Mohseni-Ejei indicated that many had lost their jobs in the tea imports scandal, though that no criminal charges had yet been filed. “The government has reported that sixty individuals involved in misconduct have been dismissed, but so far they have not been brought before the courts,” he said. IEjei asserted that this corruption began in 1398 (2019/2020) but the majority occurred in the last two years, indirectly attributing responsibility to Raisi’s government.
As reported by ILNA, a source close to the administration of Hassan Rouhani said the judiciary is being urged to publicly disclose the details of the tea import corruption case in order to clarify the facts. According to the source, whose identity was not disclosed, allegations have been made against the Rouhani government by individuals close to President Ebrahim Raisi’s administration. The source stated, “If the corruption started in 1398 (2019/2020), why did the then head of the National Inspection Organization, now the head of the President’s special office, and the former head of the judiciary, now the President, not report or publicize this issue?” Abbas Abdi, in an article on Wednesday, December 6th in the Etemad newspaper, responded to these developments by noting, “The occurrence of a $3.7 billion corruption scandal in a government where even a small amount of foreign currency is significant, is less like finding a needle in a haystack than spotting a buffalo in a small barn.”
On Thursday, December 7, Iranian President Ebrahim Raisi met with his Russian counterpart Vladimir Putin in Moscow to strengthen economic and trade ties in light of their growing military cooperation. In this meeting, Putin announced a substantial 20% increase in Russia-Iran import and export value, amounting to approximately $5 billion. Throughout the speech, he emphasized the importance of ongoing collaborations in various fields, most notably the strategic North-South transport corridor project, which aims to link Northern Europe and Russia with the Indian Ocean, the Persian Gulf, and South Asia through Iran.
During his speech, Raisi acknowledged the robust cooperation between the two countries, particularly in areas such as energy and agriculture, and expressed his desire to further strengthen these ties. Further, Putin’s mention of Iran’s imminent entry into the Eurasian Economic Union’s free trade agreement indicates a strengthening of bilateral economic ties.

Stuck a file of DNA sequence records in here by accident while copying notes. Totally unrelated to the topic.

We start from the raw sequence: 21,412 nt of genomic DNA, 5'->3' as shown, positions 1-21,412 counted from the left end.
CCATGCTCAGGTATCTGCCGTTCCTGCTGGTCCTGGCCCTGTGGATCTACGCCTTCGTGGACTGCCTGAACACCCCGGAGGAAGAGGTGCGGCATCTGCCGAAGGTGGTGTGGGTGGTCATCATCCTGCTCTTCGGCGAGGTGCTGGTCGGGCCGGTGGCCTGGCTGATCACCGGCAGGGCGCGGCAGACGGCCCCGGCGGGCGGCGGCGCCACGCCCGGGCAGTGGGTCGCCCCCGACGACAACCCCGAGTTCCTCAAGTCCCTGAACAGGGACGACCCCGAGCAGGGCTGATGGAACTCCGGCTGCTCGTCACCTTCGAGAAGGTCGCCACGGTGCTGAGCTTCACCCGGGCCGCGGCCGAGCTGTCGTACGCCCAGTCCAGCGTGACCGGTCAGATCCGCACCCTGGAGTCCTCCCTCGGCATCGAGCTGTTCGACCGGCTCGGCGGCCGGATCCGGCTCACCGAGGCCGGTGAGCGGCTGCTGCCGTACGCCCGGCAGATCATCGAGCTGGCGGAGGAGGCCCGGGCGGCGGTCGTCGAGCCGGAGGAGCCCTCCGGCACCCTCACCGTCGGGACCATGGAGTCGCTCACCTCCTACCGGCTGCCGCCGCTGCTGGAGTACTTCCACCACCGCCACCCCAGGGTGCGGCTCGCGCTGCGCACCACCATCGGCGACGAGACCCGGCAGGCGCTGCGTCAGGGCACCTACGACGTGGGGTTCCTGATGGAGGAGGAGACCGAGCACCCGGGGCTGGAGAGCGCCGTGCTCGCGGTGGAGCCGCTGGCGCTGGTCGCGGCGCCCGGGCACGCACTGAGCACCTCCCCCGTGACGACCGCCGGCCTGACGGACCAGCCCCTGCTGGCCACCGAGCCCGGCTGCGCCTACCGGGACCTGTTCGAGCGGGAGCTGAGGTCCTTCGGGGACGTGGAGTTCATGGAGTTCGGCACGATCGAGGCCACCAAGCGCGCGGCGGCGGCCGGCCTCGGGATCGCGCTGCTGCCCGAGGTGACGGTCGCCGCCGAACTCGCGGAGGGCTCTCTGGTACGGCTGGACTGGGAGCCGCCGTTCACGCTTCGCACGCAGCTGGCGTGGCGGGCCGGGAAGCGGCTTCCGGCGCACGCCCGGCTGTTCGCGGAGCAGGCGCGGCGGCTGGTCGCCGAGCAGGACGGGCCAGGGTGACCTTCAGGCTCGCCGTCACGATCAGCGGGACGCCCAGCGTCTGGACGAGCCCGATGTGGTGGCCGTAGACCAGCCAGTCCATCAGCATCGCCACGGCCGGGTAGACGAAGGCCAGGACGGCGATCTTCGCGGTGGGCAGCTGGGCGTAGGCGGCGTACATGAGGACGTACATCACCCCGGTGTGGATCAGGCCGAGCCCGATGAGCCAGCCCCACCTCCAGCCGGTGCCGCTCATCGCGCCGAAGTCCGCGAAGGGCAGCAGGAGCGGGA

The Iranian President also addressed the Israel-Hamas conflict, denouncing the violence in Gaza as a humanitarian crisis, calling for an immediate ceasefire and inviting Putin to Tehran. Raisi claimed positive results from his visit to Moscow, particularly in the fields of energy, agriculture, transit, and the crucial North-South corridor.
During his visit, Raisi discussed broadening Iran-Russia relations to strategic levels, following his earlier meeting with Putin in January 2022. A recent rail agreement symbolizes the growing cooperation between the two countries as a result of this ongoing dialogue. In spite of recent rumors on social media about Russia’s non commitment to the Rasht-Astara railway project, both countries have reaffirmed their commitment to the project, as well as other joint initiatives, expected to be completed by 2027. The upcoming signing of a permanent free trade agreement between Iran and the Eurasian Economic Union is expected to significantly boost trade, potentially doubling it to $30 billion.
Amnesty International Report Reveals Shocking Sexual Violence by Iranian Forces in ‘Woman, Life, Freedom’ Protests
Amnesty International issued an important report alleging widespread sexual violence by Iranian security forces during the ‘Woman, Life, Freedom’ protests.” The report reveals the appalling pattern of sexual violence used as a weapon against peaceful protestors based on the experiences of 45 victims, including 26 men, 12 women, and seven children.
According to the 155-page report, released on December 6, perpetrators from different security and military branches, including the Islamic Revolutionary Guard Corps, Basij militia, Ministry of Intelligence and police forces engaged in sexual assaults and violence. In spite of these documented cases, no Iranian official has yet been prosecuted for these heinous crimes.
In a press statement, Agnes Callamard, Secretary-General of Amnesty International, highlighted the harrowing testimonies. She emphasized that sexual violence is a key weapon in the arsenal of the Islamic Republic’s authorities in order to suppress dissent and maintain power at all costs. During the protests, women and girls bravely removed their headscarves, and were joined by men and boys in expressing their outrage against decades of gender-based discrimination and broader, systemic repression.